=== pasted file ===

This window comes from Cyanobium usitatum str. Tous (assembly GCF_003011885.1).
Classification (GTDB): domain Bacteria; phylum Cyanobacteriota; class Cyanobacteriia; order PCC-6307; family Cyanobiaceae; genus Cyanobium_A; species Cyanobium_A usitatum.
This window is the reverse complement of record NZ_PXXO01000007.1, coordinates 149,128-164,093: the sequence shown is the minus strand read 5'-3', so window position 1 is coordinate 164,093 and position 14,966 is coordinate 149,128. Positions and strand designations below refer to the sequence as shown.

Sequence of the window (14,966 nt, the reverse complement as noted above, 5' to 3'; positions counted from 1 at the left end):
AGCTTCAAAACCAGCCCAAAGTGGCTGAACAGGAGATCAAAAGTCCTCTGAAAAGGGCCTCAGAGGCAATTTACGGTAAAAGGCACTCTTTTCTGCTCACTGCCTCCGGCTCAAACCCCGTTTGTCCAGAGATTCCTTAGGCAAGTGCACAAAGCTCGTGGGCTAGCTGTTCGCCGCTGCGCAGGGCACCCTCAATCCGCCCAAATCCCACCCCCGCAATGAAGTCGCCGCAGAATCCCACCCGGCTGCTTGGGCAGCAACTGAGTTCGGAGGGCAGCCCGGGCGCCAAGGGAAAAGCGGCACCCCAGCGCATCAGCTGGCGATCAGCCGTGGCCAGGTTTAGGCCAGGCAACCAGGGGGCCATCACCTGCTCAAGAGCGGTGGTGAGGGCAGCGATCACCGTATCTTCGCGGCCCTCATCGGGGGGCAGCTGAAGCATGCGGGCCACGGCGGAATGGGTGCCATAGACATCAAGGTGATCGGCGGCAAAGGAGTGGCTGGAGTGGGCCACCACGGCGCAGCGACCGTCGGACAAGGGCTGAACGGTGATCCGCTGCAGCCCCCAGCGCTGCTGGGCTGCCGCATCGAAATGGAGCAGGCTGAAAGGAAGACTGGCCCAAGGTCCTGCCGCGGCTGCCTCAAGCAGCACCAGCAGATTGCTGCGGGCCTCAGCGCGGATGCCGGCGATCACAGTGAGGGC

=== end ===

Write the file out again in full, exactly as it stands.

This window comes from Cyanobium usitatum str. Tous (assembly GCF_003011885.1).
Classification (GTDB): domain Bacteria; phylum Cyanobacteriota; class Cyanobacteriia; order PCC-6307; family Cyanobiaceae; genus Cyanobium_A; species Cyanobium_A usitatum.
This window is the reverse complement of record NZ_PXXO01000007.1, coordinates 149,128-164,093: the sequence shown is the minus strand read 5'-3', so window position 1 is coordinate 164,093 and position 14,966 is coordinate 149,128. Positions and strand designations below refer to the sequence as shown.

Sequence of the window (14,966 nt, the reverse complement as noted above, 5' to 3'; positions counted from 1 at the left end):
AGCTTCAAAACCAGCCCAAAGTGGCTGAACAGGAGATCAAAAGTCCTCTGAAAAGGGCCTCAGAGGCAATTTACGGTAAAAGGCACTCTTTTCTGCTCACTGCCTCCGGCTCAAACCCCGTTTGTCCAGAGATTCCTTAGGCAAGTGCACAAAGCTCGTGGGCTAGCTGTTCGCCGCTGCGCAGGGCACCCTCAATCCGCCCAAATCCCACCCCCGCAATGAAGTCGCCGCAGAATCCCACCCGGCTGCTTGGGCAGCAACTGAGTTCGGAGGGCAGCCCGGGCGCCAAGGGAAAAGCGGCACCCCAGCGCATCAGCTGGCGATCAGCCGTGGCCAGGTTTAGGCCAGGCAACCAGGGGGCCATCACCTGCTCAAGAGCGGTGGTGAGGGCAGCGATCACCGTATCTTCGCGGCCCTCATCGGGGGGCAGCTGAAGCATGCGGGCCACGGCGGAATGGGTGCCATAGACATCAAGGTGATCGGCGGCAAAGGAGTGGCTGGAGTGGGCCACCACGGCGCAGCGACCGTCGGACAAGGGCTGAACGGTGATCCGCTGCAGCCCCCAGCGCTGCTGGGCTGCCGCATCGAAATGGAGCAGGCTGAAAGGAAGACTGGCCCAAGGTCCTGCCGCGGCTGCCTCAAGCAGCACCAGCAGATTGCTGCGGGCCTCAGCGCGGATGCCGGCGATCACAGTGAGGGC